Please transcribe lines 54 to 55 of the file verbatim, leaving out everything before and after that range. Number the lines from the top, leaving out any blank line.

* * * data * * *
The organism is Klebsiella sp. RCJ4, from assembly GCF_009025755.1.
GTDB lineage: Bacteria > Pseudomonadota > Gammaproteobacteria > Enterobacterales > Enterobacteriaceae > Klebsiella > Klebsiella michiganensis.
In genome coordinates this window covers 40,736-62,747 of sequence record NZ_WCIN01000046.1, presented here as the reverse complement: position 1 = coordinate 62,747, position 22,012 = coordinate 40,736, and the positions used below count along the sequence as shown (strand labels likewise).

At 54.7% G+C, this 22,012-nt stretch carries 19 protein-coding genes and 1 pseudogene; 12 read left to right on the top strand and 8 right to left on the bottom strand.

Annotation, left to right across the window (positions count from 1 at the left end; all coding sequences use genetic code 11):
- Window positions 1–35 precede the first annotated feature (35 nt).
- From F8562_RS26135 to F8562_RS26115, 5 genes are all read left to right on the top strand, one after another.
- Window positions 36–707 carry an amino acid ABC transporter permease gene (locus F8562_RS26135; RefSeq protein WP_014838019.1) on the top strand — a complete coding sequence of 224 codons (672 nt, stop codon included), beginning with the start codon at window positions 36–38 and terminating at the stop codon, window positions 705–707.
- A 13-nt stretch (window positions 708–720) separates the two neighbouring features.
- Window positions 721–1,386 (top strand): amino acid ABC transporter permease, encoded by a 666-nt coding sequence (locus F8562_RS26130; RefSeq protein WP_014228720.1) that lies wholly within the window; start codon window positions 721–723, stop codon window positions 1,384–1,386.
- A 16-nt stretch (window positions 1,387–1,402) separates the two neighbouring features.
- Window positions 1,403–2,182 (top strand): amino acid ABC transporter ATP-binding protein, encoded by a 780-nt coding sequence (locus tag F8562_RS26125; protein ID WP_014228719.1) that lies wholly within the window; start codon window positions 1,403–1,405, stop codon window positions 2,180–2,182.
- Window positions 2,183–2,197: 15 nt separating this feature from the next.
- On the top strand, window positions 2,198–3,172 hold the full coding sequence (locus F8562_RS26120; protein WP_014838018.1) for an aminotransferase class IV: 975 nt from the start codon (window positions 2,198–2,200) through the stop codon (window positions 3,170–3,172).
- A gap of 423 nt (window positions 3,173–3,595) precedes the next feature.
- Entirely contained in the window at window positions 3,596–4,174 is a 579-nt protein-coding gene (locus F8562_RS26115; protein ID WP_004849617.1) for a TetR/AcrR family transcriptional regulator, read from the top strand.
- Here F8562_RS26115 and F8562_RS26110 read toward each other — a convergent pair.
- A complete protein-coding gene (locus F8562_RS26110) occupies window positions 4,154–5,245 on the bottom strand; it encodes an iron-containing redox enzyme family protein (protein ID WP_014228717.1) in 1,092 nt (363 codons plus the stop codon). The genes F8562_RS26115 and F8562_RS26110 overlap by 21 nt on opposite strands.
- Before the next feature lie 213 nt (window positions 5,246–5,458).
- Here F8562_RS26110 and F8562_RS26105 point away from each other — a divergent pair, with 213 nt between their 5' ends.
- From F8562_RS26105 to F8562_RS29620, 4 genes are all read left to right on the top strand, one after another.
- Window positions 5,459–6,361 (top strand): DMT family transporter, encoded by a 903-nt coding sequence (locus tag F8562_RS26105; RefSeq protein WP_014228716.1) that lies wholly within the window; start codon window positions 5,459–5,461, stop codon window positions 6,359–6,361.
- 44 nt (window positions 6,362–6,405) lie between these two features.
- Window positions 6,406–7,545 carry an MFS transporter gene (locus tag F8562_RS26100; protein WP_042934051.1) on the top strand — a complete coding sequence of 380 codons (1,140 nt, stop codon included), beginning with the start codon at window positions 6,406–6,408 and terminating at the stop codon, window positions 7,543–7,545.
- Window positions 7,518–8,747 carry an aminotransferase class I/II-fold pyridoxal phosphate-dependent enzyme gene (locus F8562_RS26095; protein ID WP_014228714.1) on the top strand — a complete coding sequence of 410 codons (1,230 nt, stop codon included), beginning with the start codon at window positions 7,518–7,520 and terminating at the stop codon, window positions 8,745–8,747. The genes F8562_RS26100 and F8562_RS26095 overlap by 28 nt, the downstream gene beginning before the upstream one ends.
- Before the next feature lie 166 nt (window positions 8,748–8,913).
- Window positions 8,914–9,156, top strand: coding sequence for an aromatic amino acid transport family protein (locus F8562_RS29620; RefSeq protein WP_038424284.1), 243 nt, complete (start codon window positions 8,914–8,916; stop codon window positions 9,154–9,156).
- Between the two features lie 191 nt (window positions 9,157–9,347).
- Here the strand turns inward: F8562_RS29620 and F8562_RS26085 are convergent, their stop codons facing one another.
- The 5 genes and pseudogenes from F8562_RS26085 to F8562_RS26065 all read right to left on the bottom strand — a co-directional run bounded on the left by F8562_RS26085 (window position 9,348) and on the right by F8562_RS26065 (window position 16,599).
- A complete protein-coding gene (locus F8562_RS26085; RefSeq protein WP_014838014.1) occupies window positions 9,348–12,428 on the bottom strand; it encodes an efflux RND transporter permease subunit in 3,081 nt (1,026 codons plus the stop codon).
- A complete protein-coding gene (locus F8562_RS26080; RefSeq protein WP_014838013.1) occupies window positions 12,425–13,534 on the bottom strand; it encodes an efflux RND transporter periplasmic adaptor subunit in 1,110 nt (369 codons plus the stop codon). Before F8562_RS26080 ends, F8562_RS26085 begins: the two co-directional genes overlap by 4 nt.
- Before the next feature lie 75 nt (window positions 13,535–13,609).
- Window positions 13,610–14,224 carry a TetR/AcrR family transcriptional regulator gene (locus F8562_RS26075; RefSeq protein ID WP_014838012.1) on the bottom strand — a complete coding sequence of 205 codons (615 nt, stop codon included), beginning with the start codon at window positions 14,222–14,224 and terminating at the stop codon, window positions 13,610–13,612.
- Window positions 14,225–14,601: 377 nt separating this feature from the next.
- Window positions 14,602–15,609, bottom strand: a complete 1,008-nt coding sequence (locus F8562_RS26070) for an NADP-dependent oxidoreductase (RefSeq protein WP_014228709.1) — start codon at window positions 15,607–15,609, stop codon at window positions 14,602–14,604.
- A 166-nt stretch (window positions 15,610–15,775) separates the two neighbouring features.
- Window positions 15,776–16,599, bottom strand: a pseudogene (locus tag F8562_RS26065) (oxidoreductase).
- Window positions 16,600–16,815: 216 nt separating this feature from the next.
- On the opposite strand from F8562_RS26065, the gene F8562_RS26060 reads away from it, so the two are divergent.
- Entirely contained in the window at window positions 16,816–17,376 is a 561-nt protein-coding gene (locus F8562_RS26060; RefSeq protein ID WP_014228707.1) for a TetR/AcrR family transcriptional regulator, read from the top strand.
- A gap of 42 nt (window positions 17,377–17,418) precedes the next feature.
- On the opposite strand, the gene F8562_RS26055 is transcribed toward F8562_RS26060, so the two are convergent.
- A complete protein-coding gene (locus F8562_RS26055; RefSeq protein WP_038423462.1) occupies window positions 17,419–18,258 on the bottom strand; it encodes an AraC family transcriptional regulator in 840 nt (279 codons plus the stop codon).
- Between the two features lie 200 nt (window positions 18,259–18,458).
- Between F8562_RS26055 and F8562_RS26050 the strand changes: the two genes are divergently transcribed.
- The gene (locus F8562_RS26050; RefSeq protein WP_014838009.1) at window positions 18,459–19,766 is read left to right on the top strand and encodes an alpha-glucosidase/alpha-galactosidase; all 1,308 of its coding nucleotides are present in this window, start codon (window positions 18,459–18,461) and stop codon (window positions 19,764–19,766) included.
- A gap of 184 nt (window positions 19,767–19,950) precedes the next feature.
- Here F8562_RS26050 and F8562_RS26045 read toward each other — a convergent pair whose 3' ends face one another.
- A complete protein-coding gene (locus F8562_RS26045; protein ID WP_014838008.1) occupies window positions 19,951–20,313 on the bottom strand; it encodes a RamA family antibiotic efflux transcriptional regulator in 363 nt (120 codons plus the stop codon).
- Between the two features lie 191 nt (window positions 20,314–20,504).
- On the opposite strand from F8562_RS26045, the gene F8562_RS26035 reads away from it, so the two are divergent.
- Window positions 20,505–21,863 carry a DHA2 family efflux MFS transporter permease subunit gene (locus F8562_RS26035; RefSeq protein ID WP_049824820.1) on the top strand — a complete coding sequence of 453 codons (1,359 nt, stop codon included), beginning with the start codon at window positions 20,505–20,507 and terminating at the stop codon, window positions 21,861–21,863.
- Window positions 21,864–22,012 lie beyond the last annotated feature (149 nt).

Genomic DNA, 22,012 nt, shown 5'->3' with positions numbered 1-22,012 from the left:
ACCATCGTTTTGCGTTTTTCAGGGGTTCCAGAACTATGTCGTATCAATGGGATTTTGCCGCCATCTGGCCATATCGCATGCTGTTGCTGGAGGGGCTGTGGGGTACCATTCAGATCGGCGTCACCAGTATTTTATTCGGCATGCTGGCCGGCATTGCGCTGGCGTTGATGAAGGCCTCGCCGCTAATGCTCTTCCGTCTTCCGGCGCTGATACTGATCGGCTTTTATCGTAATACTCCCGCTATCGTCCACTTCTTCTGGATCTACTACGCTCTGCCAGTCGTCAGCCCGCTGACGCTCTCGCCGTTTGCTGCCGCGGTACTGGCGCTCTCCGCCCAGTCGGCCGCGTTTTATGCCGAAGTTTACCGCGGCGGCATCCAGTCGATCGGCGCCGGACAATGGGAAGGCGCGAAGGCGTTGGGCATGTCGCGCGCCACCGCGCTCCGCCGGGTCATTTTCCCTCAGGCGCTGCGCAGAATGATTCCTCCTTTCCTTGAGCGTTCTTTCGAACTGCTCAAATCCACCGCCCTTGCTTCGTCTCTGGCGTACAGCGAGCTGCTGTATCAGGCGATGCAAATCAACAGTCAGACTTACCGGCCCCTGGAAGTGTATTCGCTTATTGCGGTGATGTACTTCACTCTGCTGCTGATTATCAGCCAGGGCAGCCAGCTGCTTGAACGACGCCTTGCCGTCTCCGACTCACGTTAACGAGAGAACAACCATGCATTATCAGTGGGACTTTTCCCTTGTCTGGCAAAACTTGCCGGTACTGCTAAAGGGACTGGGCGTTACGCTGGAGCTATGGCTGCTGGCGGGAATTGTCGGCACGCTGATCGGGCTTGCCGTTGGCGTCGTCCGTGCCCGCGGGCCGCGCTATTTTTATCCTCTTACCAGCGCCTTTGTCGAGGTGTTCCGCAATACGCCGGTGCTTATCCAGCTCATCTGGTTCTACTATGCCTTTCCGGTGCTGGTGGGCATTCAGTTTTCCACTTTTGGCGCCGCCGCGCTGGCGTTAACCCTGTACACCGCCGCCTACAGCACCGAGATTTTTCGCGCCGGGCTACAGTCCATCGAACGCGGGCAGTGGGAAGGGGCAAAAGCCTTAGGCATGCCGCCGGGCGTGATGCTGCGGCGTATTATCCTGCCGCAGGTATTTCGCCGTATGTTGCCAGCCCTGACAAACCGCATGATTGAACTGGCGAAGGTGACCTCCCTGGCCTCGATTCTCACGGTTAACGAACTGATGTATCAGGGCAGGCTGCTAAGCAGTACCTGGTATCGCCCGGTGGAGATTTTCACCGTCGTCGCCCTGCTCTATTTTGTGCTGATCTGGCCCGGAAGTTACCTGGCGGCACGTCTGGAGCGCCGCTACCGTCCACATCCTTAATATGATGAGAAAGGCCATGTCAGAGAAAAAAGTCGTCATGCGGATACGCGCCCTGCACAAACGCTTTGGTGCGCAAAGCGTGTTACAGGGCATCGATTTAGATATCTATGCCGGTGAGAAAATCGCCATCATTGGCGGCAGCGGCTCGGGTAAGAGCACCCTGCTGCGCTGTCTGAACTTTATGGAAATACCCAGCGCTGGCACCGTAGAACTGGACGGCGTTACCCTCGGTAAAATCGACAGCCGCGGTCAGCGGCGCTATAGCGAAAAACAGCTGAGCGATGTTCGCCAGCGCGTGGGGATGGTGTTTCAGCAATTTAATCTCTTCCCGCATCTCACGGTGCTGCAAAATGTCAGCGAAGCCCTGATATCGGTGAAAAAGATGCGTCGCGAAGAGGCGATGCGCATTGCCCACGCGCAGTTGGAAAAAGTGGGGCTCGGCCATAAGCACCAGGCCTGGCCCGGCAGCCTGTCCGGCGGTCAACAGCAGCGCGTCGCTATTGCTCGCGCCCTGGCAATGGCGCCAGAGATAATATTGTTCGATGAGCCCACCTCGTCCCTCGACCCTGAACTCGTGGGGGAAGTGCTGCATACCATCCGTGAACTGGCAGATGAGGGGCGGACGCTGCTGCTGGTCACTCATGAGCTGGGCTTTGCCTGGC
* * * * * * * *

- Window positions 21,864–22,012 lie beyond the last annotated feature (149 nt).

Genomic DNA, 22,012 nt, shown 5'->3' with positions numbered 1-22,012 from the left: